The mother's complaint in the Stanislaus County suit specifically asks that the Washington judgment be recognized in California, and alleges further that since the entry of the decree:

"... the circumstances of said minor children have changed, and that the best interests and welfare of the said minor children require that plaintiff herein be granted the exclusive custody and control of said minor children; and that the said minor children no longer desire to remain in the care and custody of the defendant, ..."

Affidavits of the two children are attached to and made part of the complaint; the affidavit of the older child, Elaine Van Biezen, aged 15, states her desire to remain in the custody of her mother, alleges that she is in fear of her father; that at the time of the divorce litigation her father fraudulently induced her and her sister to state that she preferred to stay with him; that her father has failed to maintain the children properly; that he has beaten her and unreasonably required her to perform household chores to such an extent that her school work has suffered; that he has refused her proper dental care; that within the prior two-week period he stated to her that, "... he no longer wanted her in the house and no longer wanted her to live with him in the future"; she joins in a request for change of custody. The affidavit of the [197 Cal. App. 2d 826] younger sister, aged 11, confirms the statements in Elaine's affidavit and also requests the change of custody.

The superior court originally issued an order granting temporary custody to the mother, and renewed it from time to time. An order for the publication of summons was issued in due course, and William Van Biezen was personally served in the State of Washington.

On August 8, 1961, William Van Biezen, acting through local counsel, served and filed a notice of motion:

"1. For an order quashing the summons in the instant action; and

"2. For an order dismissing said action.

"Said motion for an order quashing the summons in the instant action will be made upon the grounds that the Court lacks jurisdiction over the Defendant, and will be based upon the provisions of California Code of Civil Procedure, Section 416.1, and upon the complaint on file herein, upon all the papers, record[s] and documents on file herein and upon evidence, oral and documentary, to be presented at the hearing of the motion.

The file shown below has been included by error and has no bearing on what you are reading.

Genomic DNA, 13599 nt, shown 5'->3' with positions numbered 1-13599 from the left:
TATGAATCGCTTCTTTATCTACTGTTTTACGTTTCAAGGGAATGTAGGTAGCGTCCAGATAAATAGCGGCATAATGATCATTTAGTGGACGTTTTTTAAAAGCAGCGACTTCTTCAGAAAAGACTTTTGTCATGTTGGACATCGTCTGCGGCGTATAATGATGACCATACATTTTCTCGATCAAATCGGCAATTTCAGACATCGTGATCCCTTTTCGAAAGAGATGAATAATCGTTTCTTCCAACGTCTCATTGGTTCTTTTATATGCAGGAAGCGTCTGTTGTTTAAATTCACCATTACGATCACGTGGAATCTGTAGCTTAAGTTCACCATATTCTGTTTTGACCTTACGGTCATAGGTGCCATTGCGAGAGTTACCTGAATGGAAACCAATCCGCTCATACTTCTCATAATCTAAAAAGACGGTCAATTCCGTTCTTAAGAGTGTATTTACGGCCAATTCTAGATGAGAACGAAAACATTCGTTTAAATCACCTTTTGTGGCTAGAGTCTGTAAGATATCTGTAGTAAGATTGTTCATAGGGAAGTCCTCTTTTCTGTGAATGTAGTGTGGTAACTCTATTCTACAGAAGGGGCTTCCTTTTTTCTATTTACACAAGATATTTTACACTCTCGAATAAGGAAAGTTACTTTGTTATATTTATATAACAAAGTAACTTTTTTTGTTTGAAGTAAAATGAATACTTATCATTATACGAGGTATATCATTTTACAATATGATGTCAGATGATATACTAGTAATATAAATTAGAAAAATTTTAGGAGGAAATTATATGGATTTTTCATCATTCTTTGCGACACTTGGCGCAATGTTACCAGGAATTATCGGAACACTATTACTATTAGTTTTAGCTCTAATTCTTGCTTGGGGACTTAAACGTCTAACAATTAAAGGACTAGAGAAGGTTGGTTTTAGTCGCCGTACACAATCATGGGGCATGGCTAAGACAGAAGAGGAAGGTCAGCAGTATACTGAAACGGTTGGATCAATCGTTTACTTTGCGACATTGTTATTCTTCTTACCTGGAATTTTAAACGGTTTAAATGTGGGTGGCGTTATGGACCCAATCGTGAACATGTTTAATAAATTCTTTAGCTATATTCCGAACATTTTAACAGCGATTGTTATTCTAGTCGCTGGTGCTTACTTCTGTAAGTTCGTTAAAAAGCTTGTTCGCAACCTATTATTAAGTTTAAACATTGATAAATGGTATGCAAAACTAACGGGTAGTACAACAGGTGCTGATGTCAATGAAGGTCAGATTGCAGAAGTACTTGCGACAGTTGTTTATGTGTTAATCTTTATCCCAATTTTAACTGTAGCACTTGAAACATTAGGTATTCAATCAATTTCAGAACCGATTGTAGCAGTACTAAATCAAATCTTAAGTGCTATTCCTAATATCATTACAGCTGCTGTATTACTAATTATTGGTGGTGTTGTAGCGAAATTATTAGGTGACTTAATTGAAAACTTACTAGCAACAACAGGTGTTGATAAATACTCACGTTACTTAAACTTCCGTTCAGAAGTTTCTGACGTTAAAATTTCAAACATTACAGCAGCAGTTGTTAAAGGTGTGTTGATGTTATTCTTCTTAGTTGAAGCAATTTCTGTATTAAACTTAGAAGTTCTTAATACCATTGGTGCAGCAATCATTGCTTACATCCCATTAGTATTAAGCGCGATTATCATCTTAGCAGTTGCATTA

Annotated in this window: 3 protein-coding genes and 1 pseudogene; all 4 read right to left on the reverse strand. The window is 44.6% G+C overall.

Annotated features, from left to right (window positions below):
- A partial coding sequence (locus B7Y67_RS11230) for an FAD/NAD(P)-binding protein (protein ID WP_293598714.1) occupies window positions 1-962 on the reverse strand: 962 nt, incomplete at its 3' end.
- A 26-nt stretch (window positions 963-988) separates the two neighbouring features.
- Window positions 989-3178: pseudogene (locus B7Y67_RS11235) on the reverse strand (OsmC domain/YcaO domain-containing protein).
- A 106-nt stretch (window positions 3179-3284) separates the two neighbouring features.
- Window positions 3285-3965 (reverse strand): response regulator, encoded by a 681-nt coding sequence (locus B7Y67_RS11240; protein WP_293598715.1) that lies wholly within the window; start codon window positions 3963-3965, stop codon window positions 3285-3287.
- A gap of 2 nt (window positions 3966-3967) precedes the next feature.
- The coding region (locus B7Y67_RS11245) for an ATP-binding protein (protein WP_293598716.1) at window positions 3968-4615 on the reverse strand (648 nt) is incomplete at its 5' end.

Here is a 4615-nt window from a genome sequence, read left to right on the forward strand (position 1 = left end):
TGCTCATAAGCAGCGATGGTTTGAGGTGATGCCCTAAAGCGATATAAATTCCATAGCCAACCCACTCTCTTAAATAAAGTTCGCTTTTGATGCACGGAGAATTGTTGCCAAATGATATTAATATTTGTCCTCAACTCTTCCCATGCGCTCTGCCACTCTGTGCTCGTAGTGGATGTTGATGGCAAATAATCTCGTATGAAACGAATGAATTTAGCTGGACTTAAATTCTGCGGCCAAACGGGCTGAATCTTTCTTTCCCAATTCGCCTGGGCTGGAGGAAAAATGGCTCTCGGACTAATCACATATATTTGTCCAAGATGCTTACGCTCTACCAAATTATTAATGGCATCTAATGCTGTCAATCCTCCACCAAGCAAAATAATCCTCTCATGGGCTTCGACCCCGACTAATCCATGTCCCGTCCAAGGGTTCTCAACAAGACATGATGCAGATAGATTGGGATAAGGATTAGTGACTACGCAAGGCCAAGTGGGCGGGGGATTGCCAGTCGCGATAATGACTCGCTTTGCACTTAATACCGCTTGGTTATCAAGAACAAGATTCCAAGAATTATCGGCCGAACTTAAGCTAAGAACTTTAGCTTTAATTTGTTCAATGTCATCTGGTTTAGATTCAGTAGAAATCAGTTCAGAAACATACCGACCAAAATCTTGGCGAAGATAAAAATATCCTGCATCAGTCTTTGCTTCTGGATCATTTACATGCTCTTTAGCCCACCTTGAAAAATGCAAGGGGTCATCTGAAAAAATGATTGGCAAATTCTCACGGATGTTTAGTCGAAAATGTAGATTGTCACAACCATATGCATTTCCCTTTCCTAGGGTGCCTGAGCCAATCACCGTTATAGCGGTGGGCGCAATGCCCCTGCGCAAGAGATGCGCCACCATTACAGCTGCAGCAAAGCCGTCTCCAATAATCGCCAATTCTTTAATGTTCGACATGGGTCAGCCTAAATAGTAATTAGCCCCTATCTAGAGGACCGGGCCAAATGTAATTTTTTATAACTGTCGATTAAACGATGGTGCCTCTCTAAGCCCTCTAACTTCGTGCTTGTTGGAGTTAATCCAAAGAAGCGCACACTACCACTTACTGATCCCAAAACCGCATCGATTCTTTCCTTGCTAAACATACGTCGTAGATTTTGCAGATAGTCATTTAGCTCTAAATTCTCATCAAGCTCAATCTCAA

"Said motion for an order dismissing said action will be made upon the grounds that Defendant, a resident of the State of Washington, is not amenable to process in California in an action in California instituted to modify a final judgment rendered in the State of Washington, and will be based upon the provisions of California Code of Civil Procedure, Section 416.1, upon the complaint on file herein, upon all the papers, records and documents on file herein and upon evidence, oral and documentary, to be presented at the hearing of the motion."

Under his points and authorities, the moving party thus clarifies his position as to dismissal:

"It appears on the face of the complaint:

"1. That there is no personal judgment against defendant in the Washington action to be established or enforced in California under the Reciprocity Provisions of our law;

"2. That the subject matter in Washington is in rem; that this court cannot acquire jurisdiction to change the judgment of the Washington court in a matter in rem (as distinguished from enforcing a personal judgment under the Reciprocity Provisions); and

"3. That the complaint is not amenable to amendment directed solely to the custody of the children within the jurisdiction of this court on account of the public policy established [197 Cal. App. 2d 827] by our courts as a matter of comity of declining to take jurisdiction where it appears a moving party attempts to come into court with 'unclean hands.' "

After a hearing, the trial court on August 23d made the following "Decision and Order. ...":

"It Is Ordered as follows:

"(1) That the purported service of summons on defendant, William VanBiezen, in the State of Washington, on or about July 10, 1961, be, and the same is hereby, quashed and set aside.

"(2) That the Motion to Dismiss is denied; without prejudice to said Motion being renewed at a later date upon a proper showing.

"And further, upon the Court's own motion,

"It Is Ordered as follows:

"(1) That all temporary Restraining Orders hereto issued by this Court or any Judge thereof, be, and they are hereby annulled [sic] and discharged.

"(2) That plaintiff Dorothy Crabtree surrender and turn over to the defendant, William VanBiezen, or his duly authorized representative, the minor children of the parties, to wit, Elain [sic] VanBiezen and June Mae [sic] Van Biezen, forthwith.

"(3) That until plaintiff has surrendered and turned over to defendant the minor children aforesaid, all further proceedings in the above action are stayed; and plaintiff is enjoined and restrained from commencing any new actions or proceedings in the Courts of California for the immediate custody of said minors."

[2] The quashing of the personal service of summons on the defendant in Washington was undoubtedly correct, as Van Biezen was never a resident of California (Code Civ. Proc., § 417). However, "The voluntary appearance of a defendant is equivalent to personal service of the summons and copy of the complaint upon him" (Code Civ. Proc., § 416), and it appears to us that by making his motion to dismiss the action on what we conclude to be the ground that the court had no jurisdiction of the subject matter of the suit, the defendant made a voluntary appearance and that the California court has thus acquired personal jurisdiction over him.

A similar question is discussed in Guardianship of Lee, 123 Cal. App. 2d 882, 888 [267 P.2d 847] as follows: